A Little History
Beginning as just a city park in 1906, the Royal Gorge, with its mountainous terrain and beautiful geological rock formations, was deeded to the town of Canon City to be used for picnicking which was very popular with families in the 1930s and 40s.
In 1929, the park was approached by a private investor, Juan Piper. Piper was well known for building toll bridges and extension bridges between Mexico and Texas, and he suggested the construction of the famed bridge. With no lives lost, no serious injuries, and with just 80 men, the majestic Royal Gorge Bridge was built in less than seven months.
On June 5th, 1929 the construction was completed and by December 1929 it was time for the grand opening. Upon completion, it became the highest suspension bridge in the world, and remained so for almost seventy years, until China built a suspension bridge that surpassed its height. The deck of the bridge is a hefty 956 ft. above the gorge, the towers from top to bottom are 150 ft., the cables each have 2,100 galvanized steel wires in them, and there are 100 tons of steel in the floor of the bridge.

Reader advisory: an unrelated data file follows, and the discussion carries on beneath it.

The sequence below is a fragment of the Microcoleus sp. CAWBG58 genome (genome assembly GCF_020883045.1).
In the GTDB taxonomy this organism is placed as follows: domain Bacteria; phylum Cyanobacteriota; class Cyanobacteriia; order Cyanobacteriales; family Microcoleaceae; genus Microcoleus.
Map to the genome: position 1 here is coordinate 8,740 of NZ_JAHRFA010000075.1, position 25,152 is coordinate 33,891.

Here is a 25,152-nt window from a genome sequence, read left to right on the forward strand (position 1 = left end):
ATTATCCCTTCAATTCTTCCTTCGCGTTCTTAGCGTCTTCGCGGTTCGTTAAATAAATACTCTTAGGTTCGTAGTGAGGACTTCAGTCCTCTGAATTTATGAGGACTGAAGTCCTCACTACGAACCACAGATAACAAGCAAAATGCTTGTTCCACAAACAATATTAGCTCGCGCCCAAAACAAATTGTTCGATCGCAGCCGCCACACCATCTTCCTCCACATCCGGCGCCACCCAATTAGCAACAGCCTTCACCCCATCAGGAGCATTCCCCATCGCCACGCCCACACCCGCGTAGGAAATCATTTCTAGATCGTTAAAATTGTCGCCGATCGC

A Few Memories
The Royal Gorge Bridge and Park was frequented by my family as I was growing up, along with thousands of other Coloradans. We joined other travelers who drove many miles from all over the United States to reach this incredible sight.
With an abundance of nostalgia, I recently made the trek from Pueblo to Canon City to see the park again. It is a place that is personal and close to the heart, and not just for all the childhood memories that ensue. I remember excitedly observing the wildlife: the big horn sheep, buffalo, elk and feeding the deer.
I recall skipping along the bridge to find our Colorado state flag along with Ohio and Michigan where my dad grew up. I gazed down in wonder and began to realize all the beauty that is the full scope of the Gorge with its flowing landscape of mountains and trees that sprawled out over the land and provided our shade.
There were picnics, train rides, the gondola and ice cream on the sunny patio overlooking the mountains. Then the tram ride where I pressed a much smaller face against the glass to try and get a better view of the river down under us.